With summer in full swing and holidays away from the office on many people’s minds, perhaps we should not be so surprised that the issue of Active versus Passive investing has once again reared its head.
As volumes and activity on the stock markets traditionally fall over the summer, some investors take the decision to position their portfolios in low cost tracker investments before they jet off to sunnier climates, where their portfolios may not be as accessible as they are at other times of the year.
Passive, or tracker, investments aim to deliver an in-line market performance by replicating the movements in the markets that they are tracking. Conversely, active investing involves selecting investments which have the potential to deliver a superior performance to that of a selected benchmark or index. Passive investments traditionally perform well when tracking an efficient, well researched market, for example the FTSE 100 and, during periods of market stability. Conversely, active investing is called for to ensure that investors achieve returns in less predictable markets, such as Emerging Markets, or when markets are volatile or lacking conviction.
It is this latter scenario which we believe supports the use of active management strategies. Currently, markets are shrugging off bad news and uncertainty, with investors holding onto the belief that the strong market performance will continue indefinitely as unemployment and interest rates remain low. Major events such as the triggering of Article 50 and the General Election, hardly ruffled any feathers! This optimism is leading to overheated markets, especially in defensive stocks which investors are turning to as a home for cash. Ultimately, there will be a reversal in the markets, though it is difficult to predict when this will take place, how quickly it will happen or what the initial catalyst for the change will be. When the correction comes, it is likely that over-bought growth stocks will reverse quickly and savvy investors will move swiftly into value stocks, or geographic regions, which have been out of favour for quite some time and which are looking cheap.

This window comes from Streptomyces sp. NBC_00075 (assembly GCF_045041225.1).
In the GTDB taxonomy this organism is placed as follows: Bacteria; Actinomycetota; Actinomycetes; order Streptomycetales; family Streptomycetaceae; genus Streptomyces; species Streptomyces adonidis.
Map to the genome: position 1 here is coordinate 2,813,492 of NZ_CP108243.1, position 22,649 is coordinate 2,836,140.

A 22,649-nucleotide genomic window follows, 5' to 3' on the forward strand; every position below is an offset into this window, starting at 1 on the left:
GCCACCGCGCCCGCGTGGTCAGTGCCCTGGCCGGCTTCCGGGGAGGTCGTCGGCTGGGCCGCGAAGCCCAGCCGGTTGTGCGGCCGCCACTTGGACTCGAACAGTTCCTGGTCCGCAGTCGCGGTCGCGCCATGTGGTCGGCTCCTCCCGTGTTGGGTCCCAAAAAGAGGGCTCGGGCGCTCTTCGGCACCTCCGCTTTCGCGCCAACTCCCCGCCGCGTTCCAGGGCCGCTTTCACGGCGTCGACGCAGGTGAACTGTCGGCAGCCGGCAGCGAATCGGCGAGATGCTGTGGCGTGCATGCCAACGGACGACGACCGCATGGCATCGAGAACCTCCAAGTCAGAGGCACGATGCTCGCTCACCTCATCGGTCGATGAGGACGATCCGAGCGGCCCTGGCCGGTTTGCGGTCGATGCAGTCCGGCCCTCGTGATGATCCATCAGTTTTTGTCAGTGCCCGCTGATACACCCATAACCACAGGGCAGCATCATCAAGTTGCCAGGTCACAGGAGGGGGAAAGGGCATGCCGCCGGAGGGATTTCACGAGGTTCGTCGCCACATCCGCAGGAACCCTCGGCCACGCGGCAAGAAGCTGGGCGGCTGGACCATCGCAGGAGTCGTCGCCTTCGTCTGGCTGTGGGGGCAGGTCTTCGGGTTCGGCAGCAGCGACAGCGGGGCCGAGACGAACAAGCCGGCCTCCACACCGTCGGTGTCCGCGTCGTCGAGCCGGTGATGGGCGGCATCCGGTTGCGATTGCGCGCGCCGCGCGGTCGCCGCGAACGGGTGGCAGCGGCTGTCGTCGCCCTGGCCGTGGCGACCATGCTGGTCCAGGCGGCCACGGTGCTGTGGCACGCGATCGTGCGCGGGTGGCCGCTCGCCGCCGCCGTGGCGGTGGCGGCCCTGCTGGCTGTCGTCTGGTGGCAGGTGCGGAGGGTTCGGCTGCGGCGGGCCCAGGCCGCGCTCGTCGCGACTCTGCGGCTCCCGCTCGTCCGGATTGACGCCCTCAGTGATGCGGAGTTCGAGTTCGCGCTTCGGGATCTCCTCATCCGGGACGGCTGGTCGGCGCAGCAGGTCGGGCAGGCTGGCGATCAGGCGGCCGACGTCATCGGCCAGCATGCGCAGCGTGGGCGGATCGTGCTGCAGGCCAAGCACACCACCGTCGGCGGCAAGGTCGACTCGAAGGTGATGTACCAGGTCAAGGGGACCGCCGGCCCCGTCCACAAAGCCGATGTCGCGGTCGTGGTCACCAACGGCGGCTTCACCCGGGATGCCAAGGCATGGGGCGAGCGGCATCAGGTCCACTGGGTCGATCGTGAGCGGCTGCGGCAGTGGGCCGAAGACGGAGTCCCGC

Investors following passive investment strategies could be left exposed when the markets change direction as their portfolio weightings will take time to catch up with market positioning. A sudden intra-day fall in the index could lead to a dramatic underperformance of passive versus active strategies. Likely, active portfolio managers will have spotted the catalyst for change on the horizon and will have positioned their portfolios ready to take advantage of the shift in market sentiment, so leaving their clients free to sit back on their sun-loungers and enjoy their holiday, safe in the knowledge that their investments are not being left to the whims of a faltering bull market.
The value of investments and the income from them may go down as well as up and investors may not get back the amounts originally invested. Investors should refer to their financial adviser to ensure that our service is suitable for their investment needs.